Disembarking the Majestic Princess at Darwin, ready for a day of adventure
Majestic Princess at Darwin Cruise Terminal

We had not booked any tours, but disembarkation was very smooth. We headed for the Big Red Bus and bought a $35 ticket each for the day. There are four double decker buses that travel a loop around Darwin, with 12 stops. Ticket holders can ride the bus and hop on and off as much as they like through the day. The top floor is open where the windows would be, and this allowed great ventilation when we were moving. The weather was warm and humid. Our first stop was at Cullen Bay, where we had a late breakfast at the Boatshed. Never had such a large bowl of muesli in my life! We originally planned to have lunch at Cullen Bay with Scott and Sally, but now we could have lunch elsewhere, possibly in the town centre.

To kill some time before we hopped back on the bus, we walked around Cullen Bay, which is a waterfront medium density housing development. Katie checked out a gift shop, and we immediately found a dress that suited her and will be perfect for one of the two remaining formal nights on the ship.

We enjoyed a long bus ride to East Point, which is a good place to have a picnic sunset. We started marking on our map provided by the bus company all the places we will come back to and spend time when we are back in Darwin in July, hopefully with Scott and Sally.

We disembarked the bus again at the Waterfront. This is just east of where the Majestic Princess was docked. We walked around shops, restaurants and bars, then walked up the Traveller’s Walk into the town centre.

Katie at start of Traveller’s Walk
History of Traveller’s Walk

The hub of Darwin is the Smith Street Mall. After looking at hundreds of watches over the past year on the Sun Princess, in Hong Kong, in Australia and on the Majestic Princess, Ian finally found the watch he was looking for—a solar powered Casio G-Shock digital watch that is water resistant to 100 m. However, our tummies were telling us it is lunch time, so we found Shennanigans—an Irish pub of the same name as the one in Maitland. We had a huge lunch—Katie had Thai beef salad, and Ian had fish ‘n’ chips, which he usually did on Friday lunches when working. The Guinness (Ian) and lemon, lime and bitters (Katie) helped to rehydrate us.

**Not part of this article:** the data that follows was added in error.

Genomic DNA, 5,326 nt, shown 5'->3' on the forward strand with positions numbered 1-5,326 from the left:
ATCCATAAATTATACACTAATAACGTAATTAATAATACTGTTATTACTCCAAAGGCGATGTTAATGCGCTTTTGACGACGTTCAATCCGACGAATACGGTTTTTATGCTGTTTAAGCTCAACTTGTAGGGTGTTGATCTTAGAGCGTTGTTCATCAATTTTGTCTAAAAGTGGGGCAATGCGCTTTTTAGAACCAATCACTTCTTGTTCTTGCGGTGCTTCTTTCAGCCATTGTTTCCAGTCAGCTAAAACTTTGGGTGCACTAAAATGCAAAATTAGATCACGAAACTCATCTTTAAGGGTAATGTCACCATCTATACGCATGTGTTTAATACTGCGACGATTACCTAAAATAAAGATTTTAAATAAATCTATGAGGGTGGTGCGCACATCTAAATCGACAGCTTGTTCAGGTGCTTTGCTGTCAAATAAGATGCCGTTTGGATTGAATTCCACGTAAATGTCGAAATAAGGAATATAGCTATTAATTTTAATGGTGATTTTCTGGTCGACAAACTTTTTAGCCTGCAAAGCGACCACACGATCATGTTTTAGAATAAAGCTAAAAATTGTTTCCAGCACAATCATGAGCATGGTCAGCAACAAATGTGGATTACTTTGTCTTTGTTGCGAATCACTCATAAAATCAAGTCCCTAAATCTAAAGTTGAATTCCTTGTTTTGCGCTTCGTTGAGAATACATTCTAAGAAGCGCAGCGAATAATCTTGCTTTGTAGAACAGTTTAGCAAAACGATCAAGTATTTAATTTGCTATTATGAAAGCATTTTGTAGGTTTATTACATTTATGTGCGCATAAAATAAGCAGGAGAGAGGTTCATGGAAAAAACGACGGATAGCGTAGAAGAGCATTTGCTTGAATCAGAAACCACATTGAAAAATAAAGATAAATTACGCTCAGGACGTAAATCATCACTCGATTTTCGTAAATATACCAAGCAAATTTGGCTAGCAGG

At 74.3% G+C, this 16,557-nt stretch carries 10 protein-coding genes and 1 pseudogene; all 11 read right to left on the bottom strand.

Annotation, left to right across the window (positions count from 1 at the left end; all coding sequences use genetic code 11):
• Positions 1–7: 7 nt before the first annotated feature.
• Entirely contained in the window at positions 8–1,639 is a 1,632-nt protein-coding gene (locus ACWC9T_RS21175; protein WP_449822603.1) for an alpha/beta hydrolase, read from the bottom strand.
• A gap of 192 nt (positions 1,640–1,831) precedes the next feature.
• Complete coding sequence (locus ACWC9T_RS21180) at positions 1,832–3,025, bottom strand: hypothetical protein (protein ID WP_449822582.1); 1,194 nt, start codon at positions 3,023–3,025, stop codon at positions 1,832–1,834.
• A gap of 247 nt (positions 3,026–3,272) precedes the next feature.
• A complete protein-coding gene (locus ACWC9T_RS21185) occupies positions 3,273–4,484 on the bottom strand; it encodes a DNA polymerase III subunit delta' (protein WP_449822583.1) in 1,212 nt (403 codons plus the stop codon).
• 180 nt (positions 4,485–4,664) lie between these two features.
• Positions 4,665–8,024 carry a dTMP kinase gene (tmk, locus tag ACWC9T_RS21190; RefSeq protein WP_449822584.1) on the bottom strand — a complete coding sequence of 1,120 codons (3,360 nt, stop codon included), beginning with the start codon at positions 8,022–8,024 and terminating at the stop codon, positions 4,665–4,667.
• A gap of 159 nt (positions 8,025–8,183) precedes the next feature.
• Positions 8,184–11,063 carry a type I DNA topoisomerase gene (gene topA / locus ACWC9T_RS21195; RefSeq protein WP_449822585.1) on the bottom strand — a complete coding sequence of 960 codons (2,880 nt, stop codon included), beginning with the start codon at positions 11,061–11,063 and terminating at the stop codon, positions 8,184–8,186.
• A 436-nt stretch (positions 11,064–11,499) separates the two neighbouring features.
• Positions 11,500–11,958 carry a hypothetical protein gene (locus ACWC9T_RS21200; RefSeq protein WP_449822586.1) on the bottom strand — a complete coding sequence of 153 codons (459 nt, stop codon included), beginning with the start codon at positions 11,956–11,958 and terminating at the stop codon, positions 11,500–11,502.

Katie hopped back on the bus and rode most of the circuit back to the cruise terminal. Ian walked back to the mall to reconsider the Casio watch, which he eventually bought for $129. Ian then walked back to the Waterfront across Skywalk and tried some One Mile Brewery Red Ale and IPA as part of his research into craft beers.

Skywalk to Waterfront
Waterfront

 

 

 

 

 

 

 

One Mile IPA
One Mile Brewery commitment

 

 

 

 

 

 

 

 

We met up back in our cabin. We had had a big day in Darwin, and hit the sack early after a quick snack in our room. Tomorrow, we had to get back to ukulele practice, including Brown Eyed Girl. By the way, saw this caravan that made me smile…

Nice van

On Board the Majestic Princess: Sydney to Darwin

We are gradually settling into our cruise, being careful not to burn ourselves out in the first couple of days. On our first cruise—to the South Pacific on the Sun Princess about a year ago—we were overwhelmed with everything. This time, we were much more relaxed as the various aspects of cruising felt familiar. One of the big differences is that we have a private balcony to enjoy on this cruise.

Sunset over the Whitsundays (we think)

After a full day at sea, we docked at Fishermans Wharf in Brisbane. We had booked a tour of nearby St Helena Island directly with Cat o’Nine Tails Tours. However, our tour was cancelled the previous day due to forecast inclement weather. Indeed, it was wet while we were docked, and we did not feel enthusiastic about going onshore. We will rebook St Helena Island for when we are back in Brisbane in early May.

There are lots of dining options, as well as copious bars. We like the dining rooms where we get waiter service, and rarely a bad meal. Sometimes, we go to the buffet or bistro for a more casual meal, but the food here can be a bit ordinary. The beer selection was interesting, with many international brands. Best value beers are probably the 440 ml cans of Guinness and Boddington Pub Ale. Wine is outrageously expensive, more so than on the Sun Princess, so we probably won’t indulge much. We did find a 2018 Tyrrells Old Winery Pinot Noir, se we bought a bottle (wine by the glass is way overpriced).